Moving a patient without harming them or yourself is basic, but not simple, care. Getting it right requires not only good training, equipment and bedside spaces but also a good workplace culture. Nursing Review finds out more.
Anxiety and depression are expected to be the leading causes of missed work days worldwide in the next five years. International research indicates that nurses already have higher levels of depression and anxiety than the general population. Nursing Review explores the issue.
Bullying is prevalent in New Zealand workplaces and the ‘caring profession’ is far from an exception. Nursing Review reports on some challenging research on nurse bullying, some nurse leader thoughts on bullying and a nurse manager’s project to encourage nurses to be kinder to each other.
Nurse researcher JOCE STEWART believes some fun and camaraderie in the ward can only be healthy for both nurses and patients. Nursing Review shares tales of laughter, mischief and collegiality amongst nurses in the 1970s and 1980s from Stewart’s thesis oral history research.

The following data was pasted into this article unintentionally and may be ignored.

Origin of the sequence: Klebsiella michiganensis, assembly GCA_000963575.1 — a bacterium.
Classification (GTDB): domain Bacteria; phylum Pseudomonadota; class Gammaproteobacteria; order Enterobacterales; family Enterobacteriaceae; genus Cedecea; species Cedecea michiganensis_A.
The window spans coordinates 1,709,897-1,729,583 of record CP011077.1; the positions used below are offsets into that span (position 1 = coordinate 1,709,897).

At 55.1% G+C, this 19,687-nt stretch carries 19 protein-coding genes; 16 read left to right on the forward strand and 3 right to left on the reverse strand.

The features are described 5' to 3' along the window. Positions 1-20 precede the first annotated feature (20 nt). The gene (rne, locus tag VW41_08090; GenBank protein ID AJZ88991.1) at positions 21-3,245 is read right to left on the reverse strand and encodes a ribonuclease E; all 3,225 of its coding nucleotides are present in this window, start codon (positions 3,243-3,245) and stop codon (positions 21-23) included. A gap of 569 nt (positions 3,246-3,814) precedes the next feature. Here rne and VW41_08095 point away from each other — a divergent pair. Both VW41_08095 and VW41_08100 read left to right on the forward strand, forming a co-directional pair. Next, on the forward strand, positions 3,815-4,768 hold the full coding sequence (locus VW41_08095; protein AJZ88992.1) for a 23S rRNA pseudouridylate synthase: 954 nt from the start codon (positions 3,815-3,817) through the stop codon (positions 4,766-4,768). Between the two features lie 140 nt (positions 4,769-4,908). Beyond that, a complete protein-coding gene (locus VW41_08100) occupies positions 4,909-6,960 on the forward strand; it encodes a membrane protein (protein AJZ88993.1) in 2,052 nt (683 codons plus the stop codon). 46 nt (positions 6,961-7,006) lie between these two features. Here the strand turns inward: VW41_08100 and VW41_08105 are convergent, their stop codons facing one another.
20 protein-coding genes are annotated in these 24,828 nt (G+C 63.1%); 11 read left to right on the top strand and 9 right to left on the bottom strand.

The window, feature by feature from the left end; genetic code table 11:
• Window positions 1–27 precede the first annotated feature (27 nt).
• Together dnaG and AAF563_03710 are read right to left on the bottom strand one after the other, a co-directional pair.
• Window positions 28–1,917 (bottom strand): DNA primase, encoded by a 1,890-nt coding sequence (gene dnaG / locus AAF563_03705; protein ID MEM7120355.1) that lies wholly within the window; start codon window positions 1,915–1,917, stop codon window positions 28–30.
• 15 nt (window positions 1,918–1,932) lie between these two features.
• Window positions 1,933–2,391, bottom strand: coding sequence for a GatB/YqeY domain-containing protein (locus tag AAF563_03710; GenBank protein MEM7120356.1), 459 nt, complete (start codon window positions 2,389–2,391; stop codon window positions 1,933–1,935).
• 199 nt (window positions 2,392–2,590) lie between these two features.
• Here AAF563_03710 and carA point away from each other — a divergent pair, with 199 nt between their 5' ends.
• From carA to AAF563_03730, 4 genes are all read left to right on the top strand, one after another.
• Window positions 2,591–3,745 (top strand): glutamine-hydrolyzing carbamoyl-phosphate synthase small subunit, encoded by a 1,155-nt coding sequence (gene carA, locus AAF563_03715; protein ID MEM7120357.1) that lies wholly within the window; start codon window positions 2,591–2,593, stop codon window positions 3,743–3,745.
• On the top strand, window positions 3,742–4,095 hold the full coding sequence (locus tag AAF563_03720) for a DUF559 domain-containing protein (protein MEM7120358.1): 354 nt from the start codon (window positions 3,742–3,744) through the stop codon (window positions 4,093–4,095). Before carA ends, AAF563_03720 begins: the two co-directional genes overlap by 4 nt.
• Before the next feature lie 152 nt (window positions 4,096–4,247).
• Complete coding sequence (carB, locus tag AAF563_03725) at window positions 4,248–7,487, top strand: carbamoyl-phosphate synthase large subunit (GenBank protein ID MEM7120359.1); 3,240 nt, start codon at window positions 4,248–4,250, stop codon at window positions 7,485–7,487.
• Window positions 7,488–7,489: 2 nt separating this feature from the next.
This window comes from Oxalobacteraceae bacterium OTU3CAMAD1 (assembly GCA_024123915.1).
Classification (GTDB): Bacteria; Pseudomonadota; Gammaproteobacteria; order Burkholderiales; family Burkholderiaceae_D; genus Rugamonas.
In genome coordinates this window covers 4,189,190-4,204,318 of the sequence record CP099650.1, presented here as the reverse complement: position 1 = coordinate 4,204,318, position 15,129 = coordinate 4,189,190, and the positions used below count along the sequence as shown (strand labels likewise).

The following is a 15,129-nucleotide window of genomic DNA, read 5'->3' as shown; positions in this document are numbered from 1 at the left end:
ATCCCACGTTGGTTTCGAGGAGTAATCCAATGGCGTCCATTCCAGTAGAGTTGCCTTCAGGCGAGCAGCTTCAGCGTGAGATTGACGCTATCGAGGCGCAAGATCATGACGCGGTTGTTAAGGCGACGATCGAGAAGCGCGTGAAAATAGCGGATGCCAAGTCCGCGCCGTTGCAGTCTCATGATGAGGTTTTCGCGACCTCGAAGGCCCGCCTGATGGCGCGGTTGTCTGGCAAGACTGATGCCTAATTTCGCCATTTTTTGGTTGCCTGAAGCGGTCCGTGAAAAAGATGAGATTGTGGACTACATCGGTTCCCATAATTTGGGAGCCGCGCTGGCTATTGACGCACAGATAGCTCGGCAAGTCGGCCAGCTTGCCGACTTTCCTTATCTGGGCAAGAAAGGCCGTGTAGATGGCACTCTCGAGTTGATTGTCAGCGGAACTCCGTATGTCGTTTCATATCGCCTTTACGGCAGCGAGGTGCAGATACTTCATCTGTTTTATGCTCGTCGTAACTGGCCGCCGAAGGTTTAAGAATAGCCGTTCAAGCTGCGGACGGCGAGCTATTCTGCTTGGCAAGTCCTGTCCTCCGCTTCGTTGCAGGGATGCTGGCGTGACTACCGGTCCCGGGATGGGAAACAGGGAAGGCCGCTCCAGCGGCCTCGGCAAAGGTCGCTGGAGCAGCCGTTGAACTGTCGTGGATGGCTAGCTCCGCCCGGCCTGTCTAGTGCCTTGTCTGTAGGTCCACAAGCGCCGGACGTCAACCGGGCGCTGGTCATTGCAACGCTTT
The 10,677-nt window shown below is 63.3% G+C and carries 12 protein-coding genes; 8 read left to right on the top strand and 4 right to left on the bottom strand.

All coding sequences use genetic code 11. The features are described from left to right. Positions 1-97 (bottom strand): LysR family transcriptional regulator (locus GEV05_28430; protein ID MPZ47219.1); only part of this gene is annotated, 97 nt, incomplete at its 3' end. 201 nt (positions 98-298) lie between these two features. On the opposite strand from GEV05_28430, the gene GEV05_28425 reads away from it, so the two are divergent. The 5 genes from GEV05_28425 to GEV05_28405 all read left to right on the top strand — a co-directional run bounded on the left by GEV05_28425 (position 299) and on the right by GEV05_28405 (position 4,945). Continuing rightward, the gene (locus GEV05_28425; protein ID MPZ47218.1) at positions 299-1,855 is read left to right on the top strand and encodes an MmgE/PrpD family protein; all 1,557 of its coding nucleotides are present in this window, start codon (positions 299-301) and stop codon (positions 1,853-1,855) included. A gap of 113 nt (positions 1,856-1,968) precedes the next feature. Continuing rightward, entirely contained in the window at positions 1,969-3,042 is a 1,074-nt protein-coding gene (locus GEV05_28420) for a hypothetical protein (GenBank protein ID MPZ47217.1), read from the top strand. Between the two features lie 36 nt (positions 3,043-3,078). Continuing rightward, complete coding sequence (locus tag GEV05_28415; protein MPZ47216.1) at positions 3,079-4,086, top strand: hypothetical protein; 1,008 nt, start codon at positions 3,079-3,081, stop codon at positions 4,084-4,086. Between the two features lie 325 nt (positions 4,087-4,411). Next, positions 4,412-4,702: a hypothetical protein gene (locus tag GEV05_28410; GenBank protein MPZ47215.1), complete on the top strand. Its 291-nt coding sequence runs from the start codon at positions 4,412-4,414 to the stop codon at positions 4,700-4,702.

PATRICIA McCLUNIE-TRUST looks at caring for nursing colleagues who are close to the edge and shares insights gathered from her research into Health Practitioners’ Disciplinary Tribunal misconduct cases.
When it comes to smoking cessation tools, it seems there are mixed signals around e-cigarettes. Some argue they could be lifesavers for tobacco smokers struggling to quit; others argue they are a smokescreen for a new generation of problems. So what knowledge should nurses have on the subject? Nursing Review attempts to clear the air.
12Page 1 of 2